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When Frugality Meets Smartphones

October 6, 2017


Remember the time before we had them?

When people used to occasionally speak to each other?

Well, those days are long gone!And we’ve grown incredibly reliant on these super-computers in the palm of our hand.

Due to their sophistication, it’s easy to see why.  Emails. GPS. News. Books. Camera. Internet. Videos. Games… and apparently they can even be used for phone calls!

As a result, having a smartphone is somewhat non-negotiable for most people.


Tech savvy, I am not!

First of all, I better disclose my huge lack of knowledge in the area of technology.

I mean, I know how to use it.  Well, some of it.  But I’m very much a slow adopter and easily get left behind by all the new stuff.

So while I don’t know all the tech lingo and how things work, I felt compelled to write this article on smartphones.

Reason being, we’re all in the same boat and spend at least some of our cash on this stuff.  And I know some people are spending insane amounts on the latest tech and their phone bill in general.

Since I consider it my job here to share how we approached our personal finances, and all our expenses, I thought it best to share our smartphone strategy too.

Because it’s one of the areas we were able to easily reduce costs, allowing that all-important saving for Financial Independence.


Smartphones smash our wallets!

Although we love having these awesome smartphones, they aren’t exactly cheap are they?

I mean, the best iPhone to date – the X, or 10, is hitting Aussie shores soon at a mind-blowing cost of $1529.  $1829 if you want the version with higher storage.

And make no mistake, there will be people lining up for this all day and night!

Obviously, we don’t have to buy one that expensive.  But still, they aren’t free.  So what do we do about it?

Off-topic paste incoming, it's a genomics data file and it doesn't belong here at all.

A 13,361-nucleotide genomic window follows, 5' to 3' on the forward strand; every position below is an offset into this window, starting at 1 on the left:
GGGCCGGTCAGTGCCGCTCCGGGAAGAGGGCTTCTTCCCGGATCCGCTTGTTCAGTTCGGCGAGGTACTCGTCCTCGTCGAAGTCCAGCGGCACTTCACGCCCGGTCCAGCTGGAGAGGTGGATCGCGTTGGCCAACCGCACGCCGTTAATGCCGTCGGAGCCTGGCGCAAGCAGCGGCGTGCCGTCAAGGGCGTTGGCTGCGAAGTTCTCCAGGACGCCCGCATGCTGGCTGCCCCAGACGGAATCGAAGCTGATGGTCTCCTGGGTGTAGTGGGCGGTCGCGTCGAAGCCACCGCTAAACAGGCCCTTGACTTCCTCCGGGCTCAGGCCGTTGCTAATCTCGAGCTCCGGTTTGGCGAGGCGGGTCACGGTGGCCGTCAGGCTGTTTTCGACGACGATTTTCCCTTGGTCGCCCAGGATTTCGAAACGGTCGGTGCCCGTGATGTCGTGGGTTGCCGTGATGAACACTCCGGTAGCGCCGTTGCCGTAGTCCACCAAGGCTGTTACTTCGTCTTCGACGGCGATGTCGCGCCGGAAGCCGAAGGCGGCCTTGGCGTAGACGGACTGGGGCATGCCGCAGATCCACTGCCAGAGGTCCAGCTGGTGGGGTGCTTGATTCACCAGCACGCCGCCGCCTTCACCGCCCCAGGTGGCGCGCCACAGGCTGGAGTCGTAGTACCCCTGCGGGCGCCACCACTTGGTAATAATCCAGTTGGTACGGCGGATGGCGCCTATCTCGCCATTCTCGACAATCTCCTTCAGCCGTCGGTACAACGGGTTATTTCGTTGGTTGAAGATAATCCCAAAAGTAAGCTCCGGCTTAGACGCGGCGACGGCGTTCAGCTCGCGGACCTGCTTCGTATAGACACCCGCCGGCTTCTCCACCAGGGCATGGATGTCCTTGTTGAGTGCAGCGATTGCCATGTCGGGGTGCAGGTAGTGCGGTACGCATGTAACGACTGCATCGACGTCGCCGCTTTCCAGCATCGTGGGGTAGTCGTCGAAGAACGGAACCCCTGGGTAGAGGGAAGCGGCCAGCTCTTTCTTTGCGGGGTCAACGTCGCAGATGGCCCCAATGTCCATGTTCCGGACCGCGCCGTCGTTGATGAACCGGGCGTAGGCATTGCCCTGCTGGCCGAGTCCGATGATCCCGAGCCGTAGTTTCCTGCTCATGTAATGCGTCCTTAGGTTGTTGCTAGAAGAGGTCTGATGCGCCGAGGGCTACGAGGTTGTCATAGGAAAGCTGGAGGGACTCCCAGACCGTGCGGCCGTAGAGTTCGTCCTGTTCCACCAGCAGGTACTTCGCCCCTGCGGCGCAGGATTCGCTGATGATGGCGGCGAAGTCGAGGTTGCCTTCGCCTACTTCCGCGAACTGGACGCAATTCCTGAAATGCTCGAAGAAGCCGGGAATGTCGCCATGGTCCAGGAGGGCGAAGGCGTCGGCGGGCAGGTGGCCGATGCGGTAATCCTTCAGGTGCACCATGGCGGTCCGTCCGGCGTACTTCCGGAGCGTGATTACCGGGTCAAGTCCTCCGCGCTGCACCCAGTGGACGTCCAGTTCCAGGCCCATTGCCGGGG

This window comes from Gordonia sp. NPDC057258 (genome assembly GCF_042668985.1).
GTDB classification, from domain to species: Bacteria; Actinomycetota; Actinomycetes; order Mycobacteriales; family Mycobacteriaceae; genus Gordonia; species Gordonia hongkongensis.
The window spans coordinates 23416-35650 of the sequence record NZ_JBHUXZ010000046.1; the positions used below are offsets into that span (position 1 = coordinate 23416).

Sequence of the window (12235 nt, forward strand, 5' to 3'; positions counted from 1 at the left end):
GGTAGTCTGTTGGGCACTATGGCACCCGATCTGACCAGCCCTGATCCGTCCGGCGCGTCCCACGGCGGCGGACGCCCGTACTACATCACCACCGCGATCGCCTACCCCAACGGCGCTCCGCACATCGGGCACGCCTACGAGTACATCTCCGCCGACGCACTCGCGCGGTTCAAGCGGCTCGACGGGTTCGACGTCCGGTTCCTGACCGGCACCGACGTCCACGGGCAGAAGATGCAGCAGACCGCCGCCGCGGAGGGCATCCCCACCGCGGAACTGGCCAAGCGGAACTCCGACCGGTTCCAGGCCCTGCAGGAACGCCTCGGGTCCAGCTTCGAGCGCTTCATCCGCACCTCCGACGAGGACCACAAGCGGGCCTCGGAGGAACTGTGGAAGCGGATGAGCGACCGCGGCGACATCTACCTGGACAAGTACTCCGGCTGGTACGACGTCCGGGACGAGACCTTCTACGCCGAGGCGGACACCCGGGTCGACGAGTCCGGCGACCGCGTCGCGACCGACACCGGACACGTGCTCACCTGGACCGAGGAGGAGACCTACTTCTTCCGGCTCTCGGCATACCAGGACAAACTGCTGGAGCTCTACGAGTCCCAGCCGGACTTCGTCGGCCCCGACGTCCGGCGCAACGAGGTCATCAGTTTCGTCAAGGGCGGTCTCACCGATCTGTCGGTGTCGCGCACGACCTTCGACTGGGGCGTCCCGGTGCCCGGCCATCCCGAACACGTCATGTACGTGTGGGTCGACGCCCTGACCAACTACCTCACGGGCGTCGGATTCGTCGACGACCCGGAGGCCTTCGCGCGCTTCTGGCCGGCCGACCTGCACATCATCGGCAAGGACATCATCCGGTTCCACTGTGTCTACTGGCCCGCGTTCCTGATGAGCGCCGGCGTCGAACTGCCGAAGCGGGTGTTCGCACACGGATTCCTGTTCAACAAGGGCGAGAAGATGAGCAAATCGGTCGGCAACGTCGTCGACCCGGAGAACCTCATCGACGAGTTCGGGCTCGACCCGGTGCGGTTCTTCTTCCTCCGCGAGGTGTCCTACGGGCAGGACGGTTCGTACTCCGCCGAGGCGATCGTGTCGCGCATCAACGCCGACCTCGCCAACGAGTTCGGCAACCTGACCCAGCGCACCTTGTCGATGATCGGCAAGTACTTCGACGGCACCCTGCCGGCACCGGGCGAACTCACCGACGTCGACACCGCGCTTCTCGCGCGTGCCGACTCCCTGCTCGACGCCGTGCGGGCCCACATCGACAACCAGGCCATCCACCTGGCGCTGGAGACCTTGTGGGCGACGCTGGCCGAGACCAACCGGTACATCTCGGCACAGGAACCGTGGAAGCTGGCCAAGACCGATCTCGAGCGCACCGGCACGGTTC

Keep calm, everything will be fine

Ok, first things first, just relax.  Breathe!

Don’t get yourself into a frenzied state dribbling over the new smartphone that’s only weeks away.

Yes, it’s new.  Yes, it’s exciting.  But if we’re honest, our lives were perfectly fine before smartphones were even invented.  So is it totally necessary?

Rather than succumbing to instant gratification, we’re better off not getting sucked in to the hype.  And besides, there’s always a big ‘newness’ premium to pay, if we want that shiny new product right now!

Most of all, showing restraint is a critical part of financial and personal strength.

As a result, we’ll be ignoring these child-like urges.  Instead, we’ll be making sensible decisions based on keeping our costs low and investing for the future.


Smartphone strategy

There’s a few ways to tackle this area of spending.

One way is to be a slow adopter like me.  I don’t really do this on purpose, or to save money.  Truthfully, I just don’t see the point in having the latest tech, when the older stuff is still pretty awesome.

For example, I’m still rocking a hand-me-down iPhone 4, which is doing just fine.  So I feel absolutely no reason to get a new phone, no matter how much better it may be.

Maybe I’m a boring guy.  But in general, I don’t see any sense in buying new stuff when the old stuff still works!

In my opinion, new stuff just for the sake of it, is ridiculous.

Think about it.  In just a couple of years, the iPhone X (10), will be seen as old and boring.

But in reality, it will still be pretty incredible and a fraction of the price.  And since half your friends will probably be dumping theirs in a cupboard somewhere because they’re onto the latest version, it may cost you almost nothing!


Second-hand smartphone!

So another way to make some smartphone savings is by going second-hand.  Maybe a hand-me-down from a friend or family member.

It’s amazing how many people are effectively giving their old phones away, because they’ve upgraded.  Otherwise, just finding a good used smartphone online is a smart strategy.

As a result, you’ll have some great tech to use at a fraction of the cost.  Importantly, it’s much better for the environment since it’s one less smartphone being made and one less old smartphone going to landfill.


Pay cash